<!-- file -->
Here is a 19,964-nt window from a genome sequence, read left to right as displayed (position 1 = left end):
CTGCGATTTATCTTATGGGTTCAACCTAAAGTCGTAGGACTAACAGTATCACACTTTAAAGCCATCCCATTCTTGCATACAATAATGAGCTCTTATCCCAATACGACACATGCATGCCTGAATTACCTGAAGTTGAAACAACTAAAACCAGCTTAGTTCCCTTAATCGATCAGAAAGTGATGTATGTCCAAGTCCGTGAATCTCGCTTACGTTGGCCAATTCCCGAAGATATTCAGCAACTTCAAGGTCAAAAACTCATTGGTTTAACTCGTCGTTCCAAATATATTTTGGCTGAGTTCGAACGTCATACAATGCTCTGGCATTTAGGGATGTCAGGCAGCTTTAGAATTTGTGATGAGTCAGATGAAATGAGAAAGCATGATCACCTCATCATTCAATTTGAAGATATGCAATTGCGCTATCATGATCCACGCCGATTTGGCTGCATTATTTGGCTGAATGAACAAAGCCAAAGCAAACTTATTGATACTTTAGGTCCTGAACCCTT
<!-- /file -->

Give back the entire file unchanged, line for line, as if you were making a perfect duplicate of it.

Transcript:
Here is a 19,964-nt window from a genome sequence, read left to right as displayed (position 1 = left end):
CTGCGATTTATCTTATGGGTTCAACCTAAAGTCGTAGGACTAACAGTATCACACTTTAAAGCCATCCCATTCTTGCATACAATAATGAGCTCTTATCCCAATACGACACATGCATGCCTGAATTACCTGAAGTTGAAACAACTAAAACCAGCTTAGTTCCCTTAATCGATCAGAAAGTGATGTATGTCCAAGTCCGTGAATCTCGCTTACGTTGGCCAATTCCCGAAGATATTCAGCAACTTCAAGGTCAAAAACTCATTGGTTTAACTCGTCGTTCCAAATATATTTTGGCTGAGTTCGAACGTCATACAATGCTCTGGCATTTAGGGATGTCAGGCAGCTTTAGAATTTGTGATGAGTCAGATGAAATGAGAAAGCATGATCACCTCATCATTCAATTTGAAGATATGCAATTGCGCTATCATGATCCACGCCGATTTGGCTGCATTATTTGGCTGAATGAACAAAGCCAAAGCAAACTTATTGATACTTTAGGTCCTGAACCCTT